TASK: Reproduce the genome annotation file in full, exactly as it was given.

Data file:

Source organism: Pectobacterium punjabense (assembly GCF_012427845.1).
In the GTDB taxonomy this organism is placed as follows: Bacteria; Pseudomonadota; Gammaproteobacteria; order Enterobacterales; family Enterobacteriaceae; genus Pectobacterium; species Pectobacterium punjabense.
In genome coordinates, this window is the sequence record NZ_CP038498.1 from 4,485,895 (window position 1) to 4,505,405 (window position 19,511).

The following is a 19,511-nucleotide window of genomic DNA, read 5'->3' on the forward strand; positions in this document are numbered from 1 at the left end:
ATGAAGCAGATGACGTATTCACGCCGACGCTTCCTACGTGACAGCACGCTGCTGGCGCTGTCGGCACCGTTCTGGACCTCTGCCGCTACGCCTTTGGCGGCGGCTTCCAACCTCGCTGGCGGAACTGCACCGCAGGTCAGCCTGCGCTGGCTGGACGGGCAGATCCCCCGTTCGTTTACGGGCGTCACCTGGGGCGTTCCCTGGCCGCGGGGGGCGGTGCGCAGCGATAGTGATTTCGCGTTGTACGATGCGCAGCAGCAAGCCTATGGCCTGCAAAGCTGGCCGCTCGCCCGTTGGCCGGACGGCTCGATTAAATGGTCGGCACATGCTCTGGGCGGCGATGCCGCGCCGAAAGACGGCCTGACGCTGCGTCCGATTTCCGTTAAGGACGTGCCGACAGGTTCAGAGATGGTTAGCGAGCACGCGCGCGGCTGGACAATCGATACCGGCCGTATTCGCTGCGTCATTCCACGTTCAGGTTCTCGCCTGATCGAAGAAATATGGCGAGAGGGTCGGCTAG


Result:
Source organism: Pectobacterium punjabense (assembly GCF_012427845.1).
In the GTDB taxonomy this organism is placed as follows: Bacteria; Pseudomonadota; Gammaproteobacteria; order Enterobacterales; family Enterobacteriaceae; genus Pectobacterium; species Pectobacterium punjabense.
In genome coordinates, this window is the sequence record NZ_CP038498.1 from 4,485,895 (window position 1) to 4,505,405 (window position 19,511).

The following is a 19,511-nucleotide window of genomic DNA, read 5'->3' on the forward strand; positions in this document are numbered from 1 at the left end:
ATGAAGCAGATGACGTATTCACGCCGACGCTTCCTACGTGACAGCACGCTGCTGGCGCTGTCGGCACCGTTCTGGACCTCTGCCGCTACGCCTTTGGCGGCGGCTTCCAACCTCGCTGGCGGAACTGCACCGCAGGTCAGCCTGCGCTGGCTGGACGGGCAGATCCCCCGTTCGTTTACGGGCGTCACCTGGGGCGTTCCCTGGCCGCGGGGGGCGGTGCGCAGCGATAGTGATTTCGCGTTGTACGATGCGCAGCAGCAAGCCTATGGCCTGCAAAGCTGGCCGCTCGCCCGTTGGCCGGACGGCTCGATTAAATGGTCGGCACATGCTCTGGGCGGCGATGCCGCGCCGAAAGACGGCCTGACGCTGCGTCCGATTTCCGTTAAGGACGTGCCGACAGGTTCAGAGATGGTTAGCGAGCACGCGCGCGGCTGGACAATCGATACCGGCCGTATTCGCTGCGTCATTCCACGTTCAGGTTCTCGCCTGATCGAAGAAATATGGCGAGAGGGTCGGCTAG